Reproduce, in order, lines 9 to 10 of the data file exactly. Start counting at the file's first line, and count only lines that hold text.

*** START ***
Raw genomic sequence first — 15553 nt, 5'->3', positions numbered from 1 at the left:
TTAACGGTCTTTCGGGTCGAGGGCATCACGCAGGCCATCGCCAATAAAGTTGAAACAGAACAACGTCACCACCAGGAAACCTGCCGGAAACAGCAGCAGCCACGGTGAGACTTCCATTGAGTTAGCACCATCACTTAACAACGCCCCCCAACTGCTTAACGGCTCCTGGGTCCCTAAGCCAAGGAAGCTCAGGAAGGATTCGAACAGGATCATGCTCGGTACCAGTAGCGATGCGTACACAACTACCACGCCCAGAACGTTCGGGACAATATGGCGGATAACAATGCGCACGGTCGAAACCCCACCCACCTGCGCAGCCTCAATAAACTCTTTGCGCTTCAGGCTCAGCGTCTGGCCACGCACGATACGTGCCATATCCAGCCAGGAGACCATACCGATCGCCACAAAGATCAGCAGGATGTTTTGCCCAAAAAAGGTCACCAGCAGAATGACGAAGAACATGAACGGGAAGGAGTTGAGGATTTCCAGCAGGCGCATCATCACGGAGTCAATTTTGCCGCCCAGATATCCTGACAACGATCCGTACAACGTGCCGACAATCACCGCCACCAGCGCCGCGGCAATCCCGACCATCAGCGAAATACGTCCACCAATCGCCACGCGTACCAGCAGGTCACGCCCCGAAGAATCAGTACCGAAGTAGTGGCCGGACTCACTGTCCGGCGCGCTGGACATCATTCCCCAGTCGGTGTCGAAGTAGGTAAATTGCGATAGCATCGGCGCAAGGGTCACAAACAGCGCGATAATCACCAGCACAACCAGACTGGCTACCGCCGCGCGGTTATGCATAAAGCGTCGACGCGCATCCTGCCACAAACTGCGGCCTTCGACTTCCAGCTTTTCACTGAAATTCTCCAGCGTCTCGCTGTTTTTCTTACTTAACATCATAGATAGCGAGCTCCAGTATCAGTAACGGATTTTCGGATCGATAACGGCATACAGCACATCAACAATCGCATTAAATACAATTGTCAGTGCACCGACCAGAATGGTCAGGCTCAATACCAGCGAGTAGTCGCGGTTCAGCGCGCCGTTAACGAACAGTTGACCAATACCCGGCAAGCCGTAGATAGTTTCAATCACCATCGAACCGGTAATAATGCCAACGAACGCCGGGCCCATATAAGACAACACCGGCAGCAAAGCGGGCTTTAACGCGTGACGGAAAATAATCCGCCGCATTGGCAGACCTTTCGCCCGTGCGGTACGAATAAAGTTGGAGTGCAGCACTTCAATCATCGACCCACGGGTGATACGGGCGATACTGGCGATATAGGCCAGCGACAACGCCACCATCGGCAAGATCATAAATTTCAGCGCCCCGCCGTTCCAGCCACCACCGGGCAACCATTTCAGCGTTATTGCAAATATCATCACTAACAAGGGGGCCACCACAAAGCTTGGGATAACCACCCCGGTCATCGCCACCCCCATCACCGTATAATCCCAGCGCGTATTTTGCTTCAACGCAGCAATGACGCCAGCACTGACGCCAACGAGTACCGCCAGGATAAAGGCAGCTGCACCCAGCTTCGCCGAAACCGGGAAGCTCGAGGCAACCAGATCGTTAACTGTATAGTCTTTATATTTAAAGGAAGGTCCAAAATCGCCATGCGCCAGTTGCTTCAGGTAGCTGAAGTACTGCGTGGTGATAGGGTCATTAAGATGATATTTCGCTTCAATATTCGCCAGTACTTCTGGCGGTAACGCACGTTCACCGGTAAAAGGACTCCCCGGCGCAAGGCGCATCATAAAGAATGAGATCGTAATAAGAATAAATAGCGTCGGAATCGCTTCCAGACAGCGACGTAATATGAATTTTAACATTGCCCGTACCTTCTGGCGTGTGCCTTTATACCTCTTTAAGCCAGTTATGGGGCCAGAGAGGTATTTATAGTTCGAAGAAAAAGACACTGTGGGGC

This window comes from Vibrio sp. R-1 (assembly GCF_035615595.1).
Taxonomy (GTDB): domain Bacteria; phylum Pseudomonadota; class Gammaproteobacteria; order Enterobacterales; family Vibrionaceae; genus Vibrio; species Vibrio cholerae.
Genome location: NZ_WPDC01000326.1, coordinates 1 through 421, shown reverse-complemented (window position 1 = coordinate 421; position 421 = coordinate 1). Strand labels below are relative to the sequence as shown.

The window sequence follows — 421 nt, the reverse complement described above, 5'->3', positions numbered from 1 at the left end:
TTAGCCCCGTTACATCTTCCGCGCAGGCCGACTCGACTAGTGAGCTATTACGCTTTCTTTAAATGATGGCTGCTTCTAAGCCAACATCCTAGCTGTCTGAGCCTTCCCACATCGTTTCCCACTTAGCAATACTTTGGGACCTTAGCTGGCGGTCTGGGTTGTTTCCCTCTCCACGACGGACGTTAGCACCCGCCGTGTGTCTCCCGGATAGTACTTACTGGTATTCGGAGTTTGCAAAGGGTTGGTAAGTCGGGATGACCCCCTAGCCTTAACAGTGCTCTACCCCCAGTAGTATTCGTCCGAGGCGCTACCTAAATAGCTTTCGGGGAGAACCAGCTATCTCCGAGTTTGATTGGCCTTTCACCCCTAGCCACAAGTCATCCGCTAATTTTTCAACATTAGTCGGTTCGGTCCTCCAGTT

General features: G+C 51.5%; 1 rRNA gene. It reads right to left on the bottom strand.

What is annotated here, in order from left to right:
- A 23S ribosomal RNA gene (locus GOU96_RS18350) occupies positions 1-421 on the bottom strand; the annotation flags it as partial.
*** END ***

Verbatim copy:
What is annotated here, in order from left to right:
- A 23S ribosomal RNA gene (locus GOU96_RS18350) occupies positions 1-421 on the bottom strand; the annotation flags it as partial.